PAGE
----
In a brand new interview Sony’s Mark Cerny, a man currently charged with the design of the PlayStation 4 hardware and functionality, talks about the system, backwards compatibility and running that 4K resolution for the user interface.
We assume this means that the costs saved from not having BC mean devs get the extra, super-fast RAM, and so on.
And whilst the PS4 doesn’t include the Cell chip, Sony learnt from the development of Cell to make the PS4 so powerful.
4K resolution? Games are “focusing on 1080p”, Cerny says, but it’s entirely possible to render the user interface (on top of the game, as you can now with the PS button) in 4K.
That said, it’s likely that most games won’t do this to save resources – running the UI alone at 4K takes 10 GB/s.
Cerny also talks about the custom chipset (and confirms the PS4 will use ARM’s TrustZone) and reiterates that the console will allow users to play games whilst they’re downloading – something that was mentioned at the reveal but nice to hear again.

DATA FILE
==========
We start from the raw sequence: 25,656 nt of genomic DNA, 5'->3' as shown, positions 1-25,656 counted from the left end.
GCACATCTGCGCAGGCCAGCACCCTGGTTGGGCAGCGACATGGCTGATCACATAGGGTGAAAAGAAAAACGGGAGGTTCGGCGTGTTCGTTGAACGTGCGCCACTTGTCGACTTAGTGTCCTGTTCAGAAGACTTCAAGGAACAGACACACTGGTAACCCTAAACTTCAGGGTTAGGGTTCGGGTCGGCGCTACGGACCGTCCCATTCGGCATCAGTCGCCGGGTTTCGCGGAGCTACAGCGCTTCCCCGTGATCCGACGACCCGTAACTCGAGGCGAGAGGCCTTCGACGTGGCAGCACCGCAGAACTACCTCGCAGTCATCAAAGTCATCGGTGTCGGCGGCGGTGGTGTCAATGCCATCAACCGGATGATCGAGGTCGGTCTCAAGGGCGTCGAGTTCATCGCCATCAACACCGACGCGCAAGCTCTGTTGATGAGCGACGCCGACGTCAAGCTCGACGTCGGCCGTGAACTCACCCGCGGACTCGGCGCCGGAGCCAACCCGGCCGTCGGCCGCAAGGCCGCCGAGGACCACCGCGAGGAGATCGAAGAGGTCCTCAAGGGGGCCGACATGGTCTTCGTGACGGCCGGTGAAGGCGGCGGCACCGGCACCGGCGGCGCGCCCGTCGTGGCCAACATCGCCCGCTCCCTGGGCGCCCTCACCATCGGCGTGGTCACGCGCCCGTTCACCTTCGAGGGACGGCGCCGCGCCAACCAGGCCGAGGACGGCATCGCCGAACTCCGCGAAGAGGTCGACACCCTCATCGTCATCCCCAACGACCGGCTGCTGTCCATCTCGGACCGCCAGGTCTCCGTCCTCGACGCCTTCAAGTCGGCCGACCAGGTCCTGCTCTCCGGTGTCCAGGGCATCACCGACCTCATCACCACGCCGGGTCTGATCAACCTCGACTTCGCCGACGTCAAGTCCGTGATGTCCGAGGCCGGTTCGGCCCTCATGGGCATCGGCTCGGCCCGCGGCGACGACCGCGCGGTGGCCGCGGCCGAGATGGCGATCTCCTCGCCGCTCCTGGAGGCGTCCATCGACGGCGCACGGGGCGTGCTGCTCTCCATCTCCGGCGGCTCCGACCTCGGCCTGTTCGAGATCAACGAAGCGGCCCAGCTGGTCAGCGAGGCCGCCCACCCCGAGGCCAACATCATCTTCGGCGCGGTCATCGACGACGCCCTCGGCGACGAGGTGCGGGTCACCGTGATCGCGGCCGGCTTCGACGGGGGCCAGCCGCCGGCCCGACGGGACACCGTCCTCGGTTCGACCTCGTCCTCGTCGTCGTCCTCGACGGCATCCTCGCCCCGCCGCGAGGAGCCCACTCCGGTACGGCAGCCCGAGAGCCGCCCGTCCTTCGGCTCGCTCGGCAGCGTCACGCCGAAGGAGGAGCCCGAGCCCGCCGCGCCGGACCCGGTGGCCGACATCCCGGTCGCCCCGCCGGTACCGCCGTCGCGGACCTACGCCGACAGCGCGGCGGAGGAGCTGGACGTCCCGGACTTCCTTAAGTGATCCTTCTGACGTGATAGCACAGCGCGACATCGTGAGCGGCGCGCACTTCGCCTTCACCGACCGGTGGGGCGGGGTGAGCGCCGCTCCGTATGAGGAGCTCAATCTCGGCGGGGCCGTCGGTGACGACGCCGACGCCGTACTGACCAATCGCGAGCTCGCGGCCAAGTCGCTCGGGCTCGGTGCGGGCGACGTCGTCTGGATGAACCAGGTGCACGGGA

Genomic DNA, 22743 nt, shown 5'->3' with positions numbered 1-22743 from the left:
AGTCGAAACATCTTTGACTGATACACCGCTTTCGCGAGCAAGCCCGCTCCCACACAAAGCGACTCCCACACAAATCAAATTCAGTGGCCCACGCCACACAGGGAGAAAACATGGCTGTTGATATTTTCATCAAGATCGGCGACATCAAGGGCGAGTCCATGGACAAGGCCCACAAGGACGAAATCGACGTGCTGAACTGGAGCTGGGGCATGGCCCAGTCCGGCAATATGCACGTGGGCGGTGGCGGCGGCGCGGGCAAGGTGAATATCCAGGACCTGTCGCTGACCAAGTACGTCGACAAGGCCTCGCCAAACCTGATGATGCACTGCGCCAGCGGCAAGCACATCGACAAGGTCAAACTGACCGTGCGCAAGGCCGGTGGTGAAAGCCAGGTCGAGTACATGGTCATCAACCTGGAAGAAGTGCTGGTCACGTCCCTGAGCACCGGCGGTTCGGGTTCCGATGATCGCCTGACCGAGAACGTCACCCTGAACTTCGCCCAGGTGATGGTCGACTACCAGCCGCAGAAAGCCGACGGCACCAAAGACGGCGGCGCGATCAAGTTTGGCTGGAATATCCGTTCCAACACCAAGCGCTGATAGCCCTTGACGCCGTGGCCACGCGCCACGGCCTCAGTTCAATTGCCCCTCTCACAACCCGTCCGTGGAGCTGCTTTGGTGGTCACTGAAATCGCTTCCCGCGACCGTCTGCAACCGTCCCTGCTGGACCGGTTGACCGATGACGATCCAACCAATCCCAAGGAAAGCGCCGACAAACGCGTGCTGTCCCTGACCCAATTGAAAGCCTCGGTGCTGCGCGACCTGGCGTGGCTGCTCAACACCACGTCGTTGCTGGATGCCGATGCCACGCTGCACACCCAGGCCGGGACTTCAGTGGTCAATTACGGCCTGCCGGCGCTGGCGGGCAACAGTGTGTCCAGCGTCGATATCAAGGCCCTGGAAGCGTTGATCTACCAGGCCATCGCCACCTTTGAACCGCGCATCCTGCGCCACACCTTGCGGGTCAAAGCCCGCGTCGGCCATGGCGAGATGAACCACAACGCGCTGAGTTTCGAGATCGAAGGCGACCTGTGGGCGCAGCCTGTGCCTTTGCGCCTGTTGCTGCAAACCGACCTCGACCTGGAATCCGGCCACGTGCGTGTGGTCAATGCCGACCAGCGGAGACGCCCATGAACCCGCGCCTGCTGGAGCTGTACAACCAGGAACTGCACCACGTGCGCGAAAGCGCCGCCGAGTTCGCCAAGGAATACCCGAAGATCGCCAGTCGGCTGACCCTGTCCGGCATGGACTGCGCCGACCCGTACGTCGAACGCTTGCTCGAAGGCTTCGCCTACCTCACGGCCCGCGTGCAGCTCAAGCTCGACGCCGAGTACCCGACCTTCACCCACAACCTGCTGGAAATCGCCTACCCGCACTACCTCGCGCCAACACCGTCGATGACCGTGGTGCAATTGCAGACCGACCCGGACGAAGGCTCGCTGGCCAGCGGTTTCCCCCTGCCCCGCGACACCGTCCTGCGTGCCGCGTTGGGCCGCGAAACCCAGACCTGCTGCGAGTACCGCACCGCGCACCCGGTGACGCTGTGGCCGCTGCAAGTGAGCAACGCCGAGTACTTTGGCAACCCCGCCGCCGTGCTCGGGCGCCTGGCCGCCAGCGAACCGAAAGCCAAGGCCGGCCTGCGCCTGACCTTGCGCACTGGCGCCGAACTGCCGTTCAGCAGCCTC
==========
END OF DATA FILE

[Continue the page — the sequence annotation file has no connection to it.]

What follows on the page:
He also hints that we should be seeing near-100% take-up on Vita Remote Play for PS4 games, saying that there’s “almost no overhead” and “without pain whatsoever, you will be able to Remote Play a PS4 game.” That’s encouraging, as is the brief mention of off-TV play…
Cerny also states that the operating system will run on BSD, a flavour of Unix.
For our latest thoughts on PS4 and what it means for next gen, click here.